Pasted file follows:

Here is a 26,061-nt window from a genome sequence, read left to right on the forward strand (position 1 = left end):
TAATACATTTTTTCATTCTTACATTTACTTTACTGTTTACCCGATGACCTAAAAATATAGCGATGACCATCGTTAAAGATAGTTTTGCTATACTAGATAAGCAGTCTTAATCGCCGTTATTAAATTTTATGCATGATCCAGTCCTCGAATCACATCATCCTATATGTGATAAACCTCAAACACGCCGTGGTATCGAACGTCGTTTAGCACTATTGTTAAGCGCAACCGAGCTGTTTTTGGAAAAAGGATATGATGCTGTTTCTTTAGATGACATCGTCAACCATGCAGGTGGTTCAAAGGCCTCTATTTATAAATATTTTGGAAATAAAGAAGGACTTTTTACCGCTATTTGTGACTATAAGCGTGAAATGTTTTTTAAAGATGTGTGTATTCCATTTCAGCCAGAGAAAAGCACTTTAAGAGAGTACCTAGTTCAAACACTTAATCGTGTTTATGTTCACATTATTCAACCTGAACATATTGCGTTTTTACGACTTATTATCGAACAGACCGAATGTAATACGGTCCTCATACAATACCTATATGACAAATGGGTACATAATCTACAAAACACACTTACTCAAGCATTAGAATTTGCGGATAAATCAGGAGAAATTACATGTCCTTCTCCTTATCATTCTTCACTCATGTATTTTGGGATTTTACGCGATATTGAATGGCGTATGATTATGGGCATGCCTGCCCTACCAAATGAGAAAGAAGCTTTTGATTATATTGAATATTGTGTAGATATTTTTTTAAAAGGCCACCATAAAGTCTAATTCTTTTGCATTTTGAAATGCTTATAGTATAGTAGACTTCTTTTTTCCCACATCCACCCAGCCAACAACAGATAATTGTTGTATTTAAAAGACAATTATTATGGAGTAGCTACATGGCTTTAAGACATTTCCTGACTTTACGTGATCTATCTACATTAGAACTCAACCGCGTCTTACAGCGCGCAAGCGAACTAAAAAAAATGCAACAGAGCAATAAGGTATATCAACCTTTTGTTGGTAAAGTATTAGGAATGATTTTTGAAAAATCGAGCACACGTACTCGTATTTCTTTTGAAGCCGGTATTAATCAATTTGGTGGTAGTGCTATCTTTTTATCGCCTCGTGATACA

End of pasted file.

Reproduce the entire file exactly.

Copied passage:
Here is a 26,061-nt window from a genome sequence, read left to right on the forward strand (position 1 = left end):
TAATACATTTTTTCATTCTTACATTTACTTTACTGTTTACCCGATGACCTAAAAATATAGCGATGACCATCGTTAAAGATAGTTTTGCTATACTAGATAAGCAGTCTTAATCGCCGTTATTAAATTTTATGCATGATCCAGTCCTCGAATCACATCATCCTATATGTGATAAACCTCAAACACGCCGTGGTATCGAACGTCGTTTAGCACTATTGTTAAGCGCAACCGAGCTGTTTTTGGAAAAAGGATATGATGCTGTTTCTTTAGATGACATCGTCAACCATGCAGGTGGTTCAAAGGCCTCTATTTATAAATATTTTGGAAATAAAGAAGGACTTTTTACCGCTATTTGTGACTATAAGCGTGAAATGTTTTTTAAAGATGTGTGTATTCCATTTCAGCCAGAGAAAAGCACTTTAAGAGAGTACCTAGTTCAAACACTTAATCGTGTTTATGTTCACATTATTCAACCTGAACATATTGCGTTTTTACGACTTATTATCGAACAGACCGAATGTAATACGGTCCTCATACAATACCTATATGACAAATGGGTACATAATCTACAAAACACACTTACTCAAGCATTAGAATTTGCGGATAAATCAGGAGAAATTACATGTCCTTCTCCTTATCATTCTTCACTCATGTATTTTGGGATTTTACGCGATATTGAATGGCGTATGATTATGGGCATGCCTGCCCTACCAAATGAGAAAGAAGCTTTTGATTATATTGAATATTGTGTAGATATTTTTTTAAAAGGCCACCATAAAGTCTAATTCTTTTGCATTTTGAAATGCTTATAGTATAGTAGACTTCTTTTTTCCCACATCCACCCAGCCAACAACAGATAATTGTTGTATTTAAAAGACAATTATTATGGAGTAGCTACATGGCTTTAAGACATTTCCTGACTTTACGTGATCTATCTACATTAGAACTCAACCGCGTCTTACAGCGCGCAAGCGAACTAAAAAAAATGCAACAGAGCAATAAGGTATATCAACCTTTTGTTGGTAAAGTATTAGGAATGATTTTTGAAAAATCGAGCACACGTACTCGTATTTCTTTTGAAGCCGGTATTAATCAATTTGGTGGTAGTGCTATCTTTTTATCGCCTCGTGATACA